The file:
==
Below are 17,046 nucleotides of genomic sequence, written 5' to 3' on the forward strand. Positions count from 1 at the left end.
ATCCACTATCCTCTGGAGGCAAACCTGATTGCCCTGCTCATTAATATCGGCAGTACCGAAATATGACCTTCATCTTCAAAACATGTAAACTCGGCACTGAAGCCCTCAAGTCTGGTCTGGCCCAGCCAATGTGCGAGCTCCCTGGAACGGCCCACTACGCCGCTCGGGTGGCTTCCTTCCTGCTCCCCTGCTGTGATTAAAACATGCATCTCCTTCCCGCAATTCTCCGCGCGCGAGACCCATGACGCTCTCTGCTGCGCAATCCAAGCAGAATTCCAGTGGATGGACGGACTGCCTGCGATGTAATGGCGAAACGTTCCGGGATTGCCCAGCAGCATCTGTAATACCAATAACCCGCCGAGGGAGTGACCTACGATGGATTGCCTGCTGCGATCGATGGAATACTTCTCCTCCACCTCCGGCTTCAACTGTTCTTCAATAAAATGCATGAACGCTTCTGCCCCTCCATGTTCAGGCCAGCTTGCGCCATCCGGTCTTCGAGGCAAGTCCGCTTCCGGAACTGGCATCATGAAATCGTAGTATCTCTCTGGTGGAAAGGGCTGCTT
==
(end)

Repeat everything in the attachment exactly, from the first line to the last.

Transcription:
Below are 17,046 nucleotides of genomic sequence, written 5' to 3' on the forward strand. Positions count from 1 at the left end.
ATCCACTATCCTCTGGAGGCAAACCTGATTGCCCTGCTCATTAATATCGGCAGTACCGAAATATGACCTTCATCTTCAAAACATGTAAACTCGGCACTGAAGCCCTCAAGTCTGGTCTGGCCCAGCCAATGTGCGAGCTCCCTGGAACGGCCCACTACGCCGCTCGGGTGGCTTCCTTCCTGCTCCCCTGCTGTGATTAAAACATGCATCTCCTTCCCGCAATTCTCCGCGCGCGAGACCCATGACGCTCTCTGCTGCGCAATCCAAGCAGAATTCCAGTGGATGGACGGACTGCCTGCGATGTAATGGCGAAACGTTCCGGGATTGCCCAGCAGCATCTGTAATACCAATAACCCGCCGAGGGAGTGACCTACGATGGATTGCCTGCTGCGATCGATGGAATACTTCTCCTCCACCTCCGGCTTCAACTGTTCTTCAATAAAATGCATGAACGCTTCTGCCCCTCCATGTTCAGGCCAGCTTGCGCCATCCGGTCTTCGAGGCAAGTCCGCTTCCGGAACTGGCATCATGAAATCGTAGTATCTCTCTGGTGGAAAGGGCTGCTT